EELS and EFTEM compositional mapping simulation
Save wasted time on fruitless EELS (Electron Energy Loss Spectroscopy) experiments with EELS Advisor simulation software. It can help you answer questions such as:
- Will (EELS) help me measure the carbon content of my steel sample?
- Can I map the platinum in my nanoscale catalyst particles with my TEM energy filter?
- Do I need a field-emission TEM to detect an interfacial boron layer in my device structure using EELS?
The software is based on advanced theoretical modeling of EELS spectra. It encapsulates the complexity of the technique, with a clear and approachable interface to help you find the answers to common questions about your experiments.
EELS Advisor is a plug-in for Gatan Microscopy Suite software.
There are three main functions, detailed in the tabs below: Simulate, OptiEELS and OptiMAP:
In simulate mode, you can synthesise EELS spectra.
- Enter basic information into the Specimen and Experiment panels (shown below).
- Click the Simulate button to calculate a spectrum in just one or two seconds.
- You can then explore and analyse the spectra just as you normally would.
In the example below, the carbon K edge is virtually impossible to detect. From the simulation you can quickly see that it probably wouldn’t be worthwhile making a TEM specimen of this material for EELS measurement of the carbon content.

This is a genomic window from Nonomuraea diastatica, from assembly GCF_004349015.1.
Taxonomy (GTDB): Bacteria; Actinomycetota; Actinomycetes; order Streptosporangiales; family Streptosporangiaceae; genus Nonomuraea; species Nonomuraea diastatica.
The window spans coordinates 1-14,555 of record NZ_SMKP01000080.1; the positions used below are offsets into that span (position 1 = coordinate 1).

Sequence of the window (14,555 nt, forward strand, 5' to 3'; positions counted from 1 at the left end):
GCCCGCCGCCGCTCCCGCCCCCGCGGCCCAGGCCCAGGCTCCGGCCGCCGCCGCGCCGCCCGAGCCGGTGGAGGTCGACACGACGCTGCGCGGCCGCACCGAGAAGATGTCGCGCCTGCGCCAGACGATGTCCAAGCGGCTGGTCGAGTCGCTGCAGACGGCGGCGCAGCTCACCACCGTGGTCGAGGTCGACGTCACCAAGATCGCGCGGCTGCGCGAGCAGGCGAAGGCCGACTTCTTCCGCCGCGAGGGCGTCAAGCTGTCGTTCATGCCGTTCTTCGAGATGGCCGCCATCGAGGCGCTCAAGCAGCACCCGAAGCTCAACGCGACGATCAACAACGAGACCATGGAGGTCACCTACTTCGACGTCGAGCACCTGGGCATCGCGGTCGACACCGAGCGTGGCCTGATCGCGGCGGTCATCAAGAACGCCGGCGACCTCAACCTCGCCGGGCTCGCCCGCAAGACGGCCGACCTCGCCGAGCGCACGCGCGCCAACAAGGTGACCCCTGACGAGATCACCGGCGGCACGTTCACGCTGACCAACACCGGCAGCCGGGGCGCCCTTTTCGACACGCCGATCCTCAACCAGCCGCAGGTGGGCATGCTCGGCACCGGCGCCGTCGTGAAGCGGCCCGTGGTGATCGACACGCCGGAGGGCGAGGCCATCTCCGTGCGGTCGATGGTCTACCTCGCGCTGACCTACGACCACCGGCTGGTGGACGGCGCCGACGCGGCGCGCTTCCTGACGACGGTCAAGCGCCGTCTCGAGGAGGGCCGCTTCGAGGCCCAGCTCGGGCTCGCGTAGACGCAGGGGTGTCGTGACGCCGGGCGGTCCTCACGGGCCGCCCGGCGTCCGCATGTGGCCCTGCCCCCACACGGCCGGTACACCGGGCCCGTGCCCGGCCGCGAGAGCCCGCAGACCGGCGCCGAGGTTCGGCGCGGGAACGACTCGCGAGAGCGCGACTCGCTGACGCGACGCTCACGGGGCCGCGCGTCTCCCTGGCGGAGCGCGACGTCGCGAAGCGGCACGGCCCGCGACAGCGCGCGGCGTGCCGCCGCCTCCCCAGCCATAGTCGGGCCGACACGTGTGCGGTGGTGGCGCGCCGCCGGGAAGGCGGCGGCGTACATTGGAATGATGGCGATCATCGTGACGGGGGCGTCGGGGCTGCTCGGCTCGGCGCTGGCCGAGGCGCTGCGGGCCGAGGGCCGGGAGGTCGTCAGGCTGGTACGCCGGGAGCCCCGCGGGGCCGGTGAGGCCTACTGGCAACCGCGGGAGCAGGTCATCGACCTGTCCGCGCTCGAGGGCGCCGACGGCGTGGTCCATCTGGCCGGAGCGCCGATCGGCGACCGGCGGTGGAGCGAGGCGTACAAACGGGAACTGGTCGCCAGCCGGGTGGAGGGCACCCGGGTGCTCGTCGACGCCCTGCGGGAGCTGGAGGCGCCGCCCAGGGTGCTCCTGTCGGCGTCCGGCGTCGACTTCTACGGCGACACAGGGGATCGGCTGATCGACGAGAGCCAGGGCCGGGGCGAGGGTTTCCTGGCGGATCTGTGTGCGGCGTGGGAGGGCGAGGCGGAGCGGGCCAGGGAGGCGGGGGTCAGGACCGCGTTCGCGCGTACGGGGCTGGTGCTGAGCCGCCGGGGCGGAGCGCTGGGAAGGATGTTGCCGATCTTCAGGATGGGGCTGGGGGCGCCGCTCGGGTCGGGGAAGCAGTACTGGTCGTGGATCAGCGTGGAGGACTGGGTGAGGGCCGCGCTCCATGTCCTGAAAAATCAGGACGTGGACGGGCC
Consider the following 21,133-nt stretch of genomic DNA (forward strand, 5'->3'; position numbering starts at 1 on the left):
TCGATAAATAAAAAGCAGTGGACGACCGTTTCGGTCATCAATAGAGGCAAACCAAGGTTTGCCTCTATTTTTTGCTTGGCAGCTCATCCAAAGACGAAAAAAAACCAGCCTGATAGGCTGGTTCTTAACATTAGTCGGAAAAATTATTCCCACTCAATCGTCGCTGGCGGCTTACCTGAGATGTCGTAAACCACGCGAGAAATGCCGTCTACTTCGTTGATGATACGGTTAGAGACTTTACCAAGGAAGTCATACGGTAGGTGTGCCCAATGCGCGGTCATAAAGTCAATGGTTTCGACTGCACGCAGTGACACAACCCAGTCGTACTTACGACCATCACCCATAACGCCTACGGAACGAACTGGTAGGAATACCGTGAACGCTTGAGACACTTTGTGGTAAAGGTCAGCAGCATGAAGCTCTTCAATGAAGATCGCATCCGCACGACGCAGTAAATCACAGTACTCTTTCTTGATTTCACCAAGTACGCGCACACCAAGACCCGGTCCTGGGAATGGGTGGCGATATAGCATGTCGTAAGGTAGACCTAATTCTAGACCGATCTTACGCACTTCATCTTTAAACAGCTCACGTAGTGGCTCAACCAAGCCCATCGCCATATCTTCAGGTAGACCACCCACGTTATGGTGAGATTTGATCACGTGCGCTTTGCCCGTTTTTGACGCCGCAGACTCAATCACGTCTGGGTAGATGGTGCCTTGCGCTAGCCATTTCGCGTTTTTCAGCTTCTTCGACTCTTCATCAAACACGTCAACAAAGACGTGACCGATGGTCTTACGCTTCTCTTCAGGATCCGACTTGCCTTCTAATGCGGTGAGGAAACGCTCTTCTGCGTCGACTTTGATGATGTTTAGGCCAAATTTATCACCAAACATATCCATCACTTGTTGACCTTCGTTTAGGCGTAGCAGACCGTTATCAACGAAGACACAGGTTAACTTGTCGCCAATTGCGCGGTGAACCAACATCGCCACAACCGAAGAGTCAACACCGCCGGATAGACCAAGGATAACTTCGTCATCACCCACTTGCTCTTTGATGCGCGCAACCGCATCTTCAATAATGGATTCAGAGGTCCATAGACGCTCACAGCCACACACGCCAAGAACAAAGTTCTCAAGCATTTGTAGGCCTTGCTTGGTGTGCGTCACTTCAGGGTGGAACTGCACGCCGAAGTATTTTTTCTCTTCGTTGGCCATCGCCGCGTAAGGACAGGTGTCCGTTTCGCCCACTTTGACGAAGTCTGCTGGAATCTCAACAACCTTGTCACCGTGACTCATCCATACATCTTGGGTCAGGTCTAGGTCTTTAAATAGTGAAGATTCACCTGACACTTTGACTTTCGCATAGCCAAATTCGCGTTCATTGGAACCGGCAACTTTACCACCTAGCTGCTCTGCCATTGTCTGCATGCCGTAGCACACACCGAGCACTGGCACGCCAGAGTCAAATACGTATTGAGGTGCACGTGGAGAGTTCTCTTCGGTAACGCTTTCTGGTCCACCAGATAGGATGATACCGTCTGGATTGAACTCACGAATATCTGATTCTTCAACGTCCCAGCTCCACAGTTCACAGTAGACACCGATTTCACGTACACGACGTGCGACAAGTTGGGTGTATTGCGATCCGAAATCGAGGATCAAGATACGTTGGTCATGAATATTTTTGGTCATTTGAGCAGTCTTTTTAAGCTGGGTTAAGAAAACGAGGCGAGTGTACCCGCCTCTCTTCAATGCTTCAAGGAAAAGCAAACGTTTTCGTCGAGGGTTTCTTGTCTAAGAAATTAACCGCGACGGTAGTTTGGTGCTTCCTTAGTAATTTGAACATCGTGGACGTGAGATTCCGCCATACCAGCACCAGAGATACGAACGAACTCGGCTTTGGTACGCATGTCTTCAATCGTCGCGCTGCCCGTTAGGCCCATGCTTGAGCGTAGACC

With OptiEELS you can establish the optimum experimental parameters for your EELS acquisition.
After performing a simulation, you may still wonder whether the measurement would have been possible with different experimental conditions, to maximise the signal of interest. OptiEELS helps you answer this question.
- Simply tell the software which experimental parameters can be varied.
- After a few seconds of calculation, EELS Advisor will tell you how to optimise the signal of interest and whether the signal-to-noise ratio will be sufficient for drawing firm conclusions.
The results are presented in an annotated GMS image like the one below.
With OptiMAP you can determine the best conditions for EFTEM elemental mapping.
If you need to map an element in your sample, OptiMAP can tell you whether it’s possible, and the best way to collect energy filtered images for your map.
- Enter your sample and experimental information.
- In a few seconds, OptiMAP calculates the optimum slit width and energy positions for the component images of the map.
- It also estimates the SNR of the signal for an indication of whether the map data would be collecting.
The results are presented in a GMS image like the example below.